The gloves were still there when I passed by earlier, but had been joined by a wee stripey companion. . . Happily, I was able to stop Bruce before he made off with the gathering. Perhaps folk are abandoning their winter accessories willy-nilly – it certainly feels like Spring today.
Unusual to see a pair.
I do hope that all of you reading this blog realise, by now, just how important you have all been to me over the past year. It has been a very strange and challenging time for me, but you have all been there every difficult step of the way. It has helped me enormously to… Read More
These are my pinboards at the Astley Ainsley Hospital, covered with the wonderful cards and messages you sent. Being in hospital is a difficult business. For me, the dissociating effect of being a patient in an institution was compounded by the fact that I was inhabiting a body which did not seem to be mine… Read More
If you stood the course through my radio burblings the other day, you might have heard me mention the thing that I’d like to contribute to the BBC / British Museum’s History of the World in 100 objects. I thought you might be interested to see it. While I was researching my piece for the… Read More
You will note that this advent calendar is turning out to have a determinedly snowy theme. Behind today’s door are some images from our lovely weekend away in the woods and hills. I do enjoy the snow — both for walking, and for photographing. I love its eerie quietness; its crazy, sculptural qualities; the incredible… Read More
When thinking about process, there is nothing more instructive than unpicking someone else’s stitches. I found a beautiful hand-embroidered cloth on ebay. I have plans for it. The plans involve deconstructing and transforming it into something else. I began by undoing the slip stitches of its heavy, worn cord edging. Then I started to unpick… Read More
Those who’ve read it might remember that the plot of Jane Austen’s Persuasion turns on Mrs Smith: Anne Elliot’s former schoolmate who, widowed after an unfortunate marriage, has fallen on hard times. Mrs Smith’s difficulties are compounded by physical pain: Austen describes her as an “invalid,” who is clearly suffering from what today we’d call… Read More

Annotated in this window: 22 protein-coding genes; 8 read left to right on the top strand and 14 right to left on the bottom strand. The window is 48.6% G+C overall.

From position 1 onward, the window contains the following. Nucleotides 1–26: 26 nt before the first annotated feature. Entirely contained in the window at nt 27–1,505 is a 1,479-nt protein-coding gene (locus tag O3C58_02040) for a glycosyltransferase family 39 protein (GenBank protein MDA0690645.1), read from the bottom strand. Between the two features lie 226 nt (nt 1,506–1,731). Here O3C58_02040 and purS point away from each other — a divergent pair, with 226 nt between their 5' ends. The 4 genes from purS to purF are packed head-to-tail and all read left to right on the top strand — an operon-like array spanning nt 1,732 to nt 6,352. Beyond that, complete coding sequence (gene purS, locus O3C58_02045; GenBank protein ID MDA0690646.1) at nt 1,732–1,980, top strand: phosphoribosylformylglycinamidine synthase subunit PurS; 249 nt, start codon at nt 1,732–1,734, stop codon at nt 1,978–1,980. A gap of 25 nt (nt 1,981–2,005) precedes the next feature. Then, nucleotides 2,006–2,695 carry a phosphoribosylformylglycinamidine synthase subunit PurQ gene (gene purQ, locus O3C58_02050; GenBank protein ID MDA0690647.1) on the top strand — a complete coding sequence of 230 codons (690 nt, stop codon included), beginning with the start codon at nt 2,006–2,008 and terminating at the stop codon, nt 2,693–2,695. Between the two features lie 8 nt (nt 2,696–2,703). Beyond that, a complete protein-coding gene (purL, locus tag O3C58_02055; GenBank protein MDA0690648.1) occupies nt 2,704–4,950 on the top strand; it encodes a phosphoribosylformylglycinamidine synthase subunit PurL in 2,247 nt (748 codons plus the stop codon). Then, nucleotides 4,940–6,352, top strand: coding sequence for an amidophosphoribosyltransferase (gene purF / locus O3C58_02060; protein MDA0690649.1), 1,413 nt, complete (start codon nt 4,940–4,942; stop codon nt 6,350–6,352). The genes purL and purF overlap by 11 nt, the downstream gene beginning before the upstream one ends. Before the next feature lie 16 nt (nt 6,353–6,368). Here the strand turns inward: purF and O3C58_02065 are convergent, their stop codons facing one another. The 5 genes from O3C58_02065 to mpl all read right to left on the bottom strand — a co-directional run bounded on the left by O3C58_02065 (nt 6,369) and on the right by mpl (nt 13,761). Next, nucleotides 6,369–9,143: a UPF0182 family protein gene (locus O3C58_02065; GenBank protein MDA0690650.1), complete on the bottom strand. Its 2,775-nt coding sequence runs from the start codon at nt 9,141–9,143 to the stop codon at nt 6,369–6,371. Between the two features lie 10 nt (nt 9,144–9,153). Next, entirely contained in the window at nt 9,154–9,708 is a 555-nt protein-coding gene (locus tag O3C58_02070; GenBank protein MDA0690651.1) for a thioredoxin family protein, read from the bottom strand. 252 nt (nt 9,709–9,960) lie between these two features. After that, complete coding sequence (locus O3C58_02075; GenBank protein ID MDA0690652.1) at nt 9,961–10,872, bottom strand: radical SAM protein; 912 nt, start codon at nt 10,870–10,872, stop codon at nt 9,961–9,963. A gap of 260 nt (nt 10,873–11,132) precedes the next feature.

The title comes from Bernard Mandeville’s 1705 poem of the same name. Its only relevance here is that I have bees on the brain, and because, since I am feeling peaky (again) there’s been a bit of grumbling going on in this particular hive. Bees on the brain, you say? What’s that about, then? (landing… Read More
This in response to Colleen’s post. I’ve been enjoying her advent calendar immensely, and today she writes very evocatively about the toys behind advent calendar doors; the promise they contain; and the associations of such objects with domesticity — that is, the way toys act as a sort of preparation for one’s adult life in… Read More
Needled reviews: Mai Tomangi, Wool, 100% (2006) Really, what’s not to like? In a Japanese cross between Bagpuss and the Wombles, two elderly sisters, armed with pokey sticks and shopping trolleys, collect furniture, toys, and other discarded items from surburban rubbish bins. Their house totters and teeters under the weight of their gathered spoils, and… Read More
In a former life, my Ma was an OT. She’s put her knowledge of disability living aids to good use, and this arrived in the post for Tom this morning: I was interested to discover that this knife-fork is called a “Nelson Knife,” after the famous implement used by the admiral following the loss of… Read More